Harman Patil (Editor)

Charitable choice

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Charitable choice refers to direct United States government funding of religious organizations to provide social services. Created in 1996, charitable choice allows government officials to purchase services from religious providers using Temporary Assistance for Needy Families (TANF), Welfare-to-Work, and Community Services Block Grant (CSBG) funds. In late 2000, charitable choice was included in the Substance Abuse and Mental Health Services Administration’s (SAMHSA) block grant.

Contents

Principles

According to the Department of Health and Human Services, Charitable Choice rests on four major principles:

A Level Playing Field

Faith-based providers are eligible to provide federally-funded social services on the same basis as any other providers, neither excluded nor included because they are religious, too religious or of a different religion.

Respect for Allies

The religious character of faith-based providers is protected by allowing them to retain control over the definition, development, practice, and expression of their religious beliefs. Neither federal nor state government can require a religious provider to alter its form of internal governance or remove religious art, icons, scripture or other symbols in order to be a program participant.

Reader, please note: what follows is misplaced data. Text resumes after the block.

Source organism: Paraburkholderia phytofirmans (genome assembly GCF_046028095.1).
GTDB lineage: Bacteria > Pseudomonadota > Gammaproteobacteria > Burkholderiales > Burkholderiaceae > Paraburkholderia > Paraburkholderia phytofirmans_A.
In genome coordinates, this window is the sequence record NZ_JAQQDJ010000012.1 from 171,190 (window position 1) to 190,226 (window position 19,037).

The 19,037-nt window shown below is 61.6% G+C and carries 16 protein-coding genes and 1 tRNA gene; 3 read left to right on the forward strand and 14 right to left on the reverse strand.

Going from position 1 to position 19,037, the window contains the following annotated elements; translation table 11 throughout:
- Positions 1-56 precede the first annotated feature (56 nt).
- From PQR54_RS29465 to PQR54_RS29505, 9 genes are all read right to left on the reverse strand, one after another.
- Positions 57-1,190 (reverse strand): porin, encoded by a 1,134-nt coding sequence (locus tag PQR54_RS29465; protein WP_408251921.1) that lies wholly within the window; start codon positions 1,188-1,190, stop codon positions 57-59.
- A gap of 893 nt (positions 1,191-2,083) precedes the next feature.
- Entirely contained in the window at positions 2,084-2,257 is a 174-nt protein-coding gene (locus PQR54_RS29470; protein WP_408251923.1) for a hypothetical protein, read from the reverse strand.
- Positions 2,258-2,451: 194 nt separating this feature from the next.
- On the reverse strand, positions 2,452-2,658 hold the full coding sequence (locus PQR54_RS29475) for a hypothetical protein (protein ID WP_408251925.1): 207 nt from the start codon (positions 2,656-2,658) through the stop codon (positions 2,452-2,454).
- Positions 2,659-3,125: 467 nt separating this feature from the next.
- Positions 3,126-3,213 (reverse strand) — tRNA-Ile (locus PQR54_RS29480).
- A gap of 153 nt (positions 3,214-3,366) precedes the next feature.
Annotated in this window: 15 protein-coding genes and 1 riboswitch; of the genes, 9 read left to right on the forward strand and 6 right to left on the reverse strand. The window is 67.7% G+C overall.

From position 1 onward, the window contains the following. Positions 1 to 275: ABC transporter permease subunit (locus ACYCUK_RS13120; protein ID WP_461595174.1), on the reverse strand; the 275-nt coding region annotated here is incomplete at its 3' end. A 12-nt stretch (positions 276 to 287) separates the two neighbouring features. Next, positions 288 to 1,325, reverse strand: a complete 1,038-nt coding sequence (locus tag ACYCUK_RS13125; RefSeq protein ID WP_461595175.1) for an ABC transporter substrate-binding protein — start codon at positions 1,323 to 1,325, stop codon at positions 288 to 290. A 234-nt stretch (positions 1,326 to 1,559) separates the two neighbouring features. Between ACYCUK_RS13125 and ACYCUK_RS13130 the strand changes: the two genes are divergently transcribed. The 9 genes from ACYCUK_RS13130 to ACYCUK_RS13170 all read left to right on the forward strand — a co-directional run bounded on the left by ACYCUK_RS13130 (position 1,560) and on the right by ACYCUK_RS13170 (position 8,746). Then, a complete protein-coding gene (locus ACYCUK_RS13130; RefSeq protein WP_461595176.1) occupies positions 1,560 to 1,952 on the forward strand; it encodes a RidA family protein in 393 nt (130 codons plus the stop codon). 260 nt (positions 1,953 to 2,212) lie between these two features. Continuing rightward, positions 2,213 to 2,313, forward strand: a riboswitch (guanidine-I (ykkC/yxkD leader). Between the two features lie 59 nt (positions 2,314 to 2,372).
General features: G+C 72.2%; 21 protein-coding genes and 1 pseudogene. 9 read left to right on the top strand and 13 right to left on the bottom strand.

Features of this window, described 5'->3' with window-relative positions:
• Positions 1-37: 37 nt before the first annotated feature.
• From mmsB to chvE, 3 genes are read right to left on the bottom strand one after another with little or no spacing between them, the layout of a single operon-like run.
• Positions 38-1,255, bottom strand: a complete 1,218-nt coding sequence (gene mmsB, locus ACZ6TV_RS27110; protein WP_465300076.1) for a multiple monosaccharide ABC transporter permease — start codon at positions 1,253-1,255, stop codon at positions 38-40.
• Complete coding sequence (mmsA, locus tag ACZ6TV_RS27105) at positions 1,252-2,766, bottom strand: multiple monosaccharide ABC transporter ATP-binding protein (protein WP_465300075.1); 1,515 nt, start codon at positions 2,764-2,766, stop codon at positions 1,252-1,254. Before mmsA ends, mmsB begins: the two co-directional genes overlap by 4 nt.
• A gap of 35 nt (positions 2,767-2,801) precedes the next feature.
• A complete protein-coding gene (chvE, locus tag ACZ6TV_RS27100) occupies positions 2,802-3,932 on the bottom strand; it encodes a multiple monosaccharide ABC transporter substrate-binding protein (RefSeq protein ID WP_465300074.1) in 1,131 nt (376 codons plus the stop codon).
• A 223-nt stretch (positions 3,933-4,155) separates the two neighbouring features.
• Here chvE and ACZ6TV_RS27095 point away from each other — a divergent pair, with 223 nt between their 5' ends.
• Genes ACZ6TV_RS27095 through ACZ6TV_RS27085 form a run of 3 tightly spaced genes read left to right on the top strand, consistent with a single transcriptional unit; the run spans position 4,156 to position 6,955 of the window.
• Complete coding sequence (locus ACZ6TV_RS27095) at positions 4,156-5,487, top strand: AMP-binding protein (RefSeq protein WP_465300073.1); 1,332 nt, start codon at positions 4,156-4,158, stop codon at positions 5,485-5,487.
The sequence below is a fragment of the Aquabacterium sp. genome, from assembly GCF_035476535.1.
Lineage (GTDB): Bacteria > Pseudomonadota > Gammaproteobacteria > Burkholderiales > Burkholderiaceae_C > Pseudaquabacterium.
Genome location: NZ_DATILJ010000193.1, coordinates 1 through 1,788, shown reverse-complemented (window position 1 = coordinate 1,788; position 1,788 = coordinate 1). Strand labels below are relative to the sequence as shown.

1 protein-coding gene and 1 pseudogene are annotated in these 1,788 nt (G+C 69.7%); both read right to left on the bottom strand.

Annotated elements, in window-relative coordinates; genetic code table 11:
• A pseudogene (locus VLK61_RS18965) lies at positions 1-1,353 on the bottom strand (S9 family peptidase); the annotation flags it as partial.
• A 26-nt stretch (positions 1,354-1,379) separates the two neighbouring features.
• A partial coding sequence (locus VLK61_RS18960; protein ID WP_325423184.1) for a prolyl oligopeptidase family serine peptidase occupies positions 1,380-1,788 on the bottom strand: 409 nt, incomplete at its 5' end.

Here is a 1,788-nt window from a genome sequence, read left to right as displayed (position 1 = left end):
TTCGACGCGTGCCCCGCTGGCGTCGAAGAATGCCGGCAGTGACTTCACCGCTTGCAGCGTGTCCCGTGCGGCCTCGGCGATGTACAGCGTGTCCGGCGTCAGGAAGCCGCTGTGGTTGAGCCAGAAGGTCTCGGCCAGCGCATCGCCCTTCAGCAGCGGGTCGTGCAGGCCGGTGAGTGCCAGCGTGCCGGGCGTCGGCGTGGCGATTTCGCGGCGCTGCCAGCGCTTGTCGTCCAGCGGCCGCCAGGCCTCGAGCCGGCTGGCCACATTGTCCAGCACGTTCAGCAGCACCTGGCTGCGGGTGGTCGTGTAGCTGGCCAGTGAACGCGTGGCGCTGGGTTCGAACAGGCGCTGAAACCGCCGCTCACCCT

Protecting Clients

In regard to rendering assistance, religious organization shall not discriminate against an individual on the basis of religion, a religious belief, or refusal to actively participate in a religious practice. If an individual objects to the religious character of a program, a secular alternative must be provided.

Church-State Separation

All government funds must be used to fulfill the public social service goals, and no direct government funding can be diverted to inherently religious activities such as worship, sectarian instruction, and proselytization.

Controversy

Some are concerned that charitable choice blurs the separation of church and state and argue that federal financial support of faith-based organizations creates an opportunity for abuse and a potential for funds to flow in a biased way towards groups affiliated with one particular denomination or religious tradition. In addition, some religious organization such as the Interfaith Alliance are concerned about the impact of charitable choice "on the vitality of the prophetic voice of faith, the integrity of religious autonomy, excessive government entanglement in the affairs of religious institutions and the overarching temptation to abuse religion and manipulate faith to achieve political power."

References

Charitable choice Wikipedia


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